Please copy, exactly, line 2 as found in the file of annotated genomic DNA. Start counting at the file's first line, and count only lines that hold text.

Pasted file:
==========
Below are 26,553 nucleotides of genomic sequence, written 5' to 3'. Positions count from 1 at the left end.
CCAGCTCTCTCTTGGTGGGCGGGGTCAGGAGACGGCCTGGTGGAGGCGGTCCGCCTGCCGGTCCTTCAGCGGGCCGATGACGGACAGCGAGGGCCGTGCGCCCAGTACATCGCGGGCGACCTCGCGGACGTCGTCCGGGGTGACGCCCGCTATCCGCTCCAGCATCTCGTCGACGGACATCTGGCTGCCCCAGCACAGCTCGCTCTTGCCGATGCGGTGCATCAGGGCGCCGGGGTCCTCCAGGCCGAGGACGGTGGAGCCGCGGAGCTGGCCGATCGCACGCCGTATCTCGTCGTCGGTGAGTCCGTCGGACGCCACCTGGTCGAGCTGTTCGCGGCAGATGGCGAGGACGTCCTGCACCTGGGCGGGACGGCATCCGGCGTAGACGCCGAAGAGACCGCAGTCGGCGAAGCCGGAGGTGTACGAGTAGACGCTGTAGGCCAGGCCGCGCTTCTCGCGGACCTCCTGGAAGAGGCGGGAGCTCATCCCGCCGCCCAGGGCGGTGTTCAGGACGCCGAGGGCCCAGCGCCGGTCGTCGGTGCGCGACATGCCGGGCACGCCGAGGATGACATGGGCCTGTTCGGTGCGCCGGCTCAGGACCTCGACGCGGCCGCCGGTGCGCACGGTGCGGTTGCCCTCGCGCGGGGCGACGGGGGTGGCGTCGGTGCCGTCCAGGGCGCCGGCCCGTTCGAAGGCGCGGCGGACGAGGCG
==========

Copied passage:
CCAGCTCTCTCTTGGTGGGCGGGGTCAGGAGACGGCCTGGTGGAGGCGGTCCGCCTGCCGGTCCTTCAGCGGGCCGATGACGGACAGCGAGGGCCGTGCGCCCAGTACATCGCGGGCGACCTCGCGGACGTCGTCCGGGGTGACGCCCGCTATCCGCTCCAGCATCTCGTCGACGGACATCTGGCTGCCCCAGCACAGCTCGCTCTTGCCGATGCGGTGCATCAGGGCGCCGGGGTCCTCCAGGCCGAGGACGGTGGAGCCGCGGAGCTGGCCGATCGCACGCCGTATCTCGTCGTCGGTGAGTCCGTCGGACGCCACCTGGTCGAGCTGTTCGCGGCAGATGGCGAGGACGTCCTGCACCTGGGCGGGACGGCATCCGGCGTAGACGCCGAAGAGACCGCAGTCGGCGAAGCCGGAGGTGTACGAGTAGACGCTGTAGGCCAGGCCGCGCTTCTCGCGGACCTCCTGGAAGAGGCGGGAGCTCATCCCGCCGCCCAGGGCGGTGTTCAGGACGCCGAGGGCCCAGCGCCGGTCGTCGGTGCGCGACATGCCGGGCACGCCGAGGATGACATGGGCCTGTTCGGTGCGCCGGCTCAGGACCTCGACGCGGCCGCCGGTGCGCACGGTGCGGTTGCCCTCGCGCGGGGCGACGGGGGTGGCGTCGGTGCCGTCCAGGGCGCCGGCCCGTTCGAAGGCGCGGCGGACGAGGCG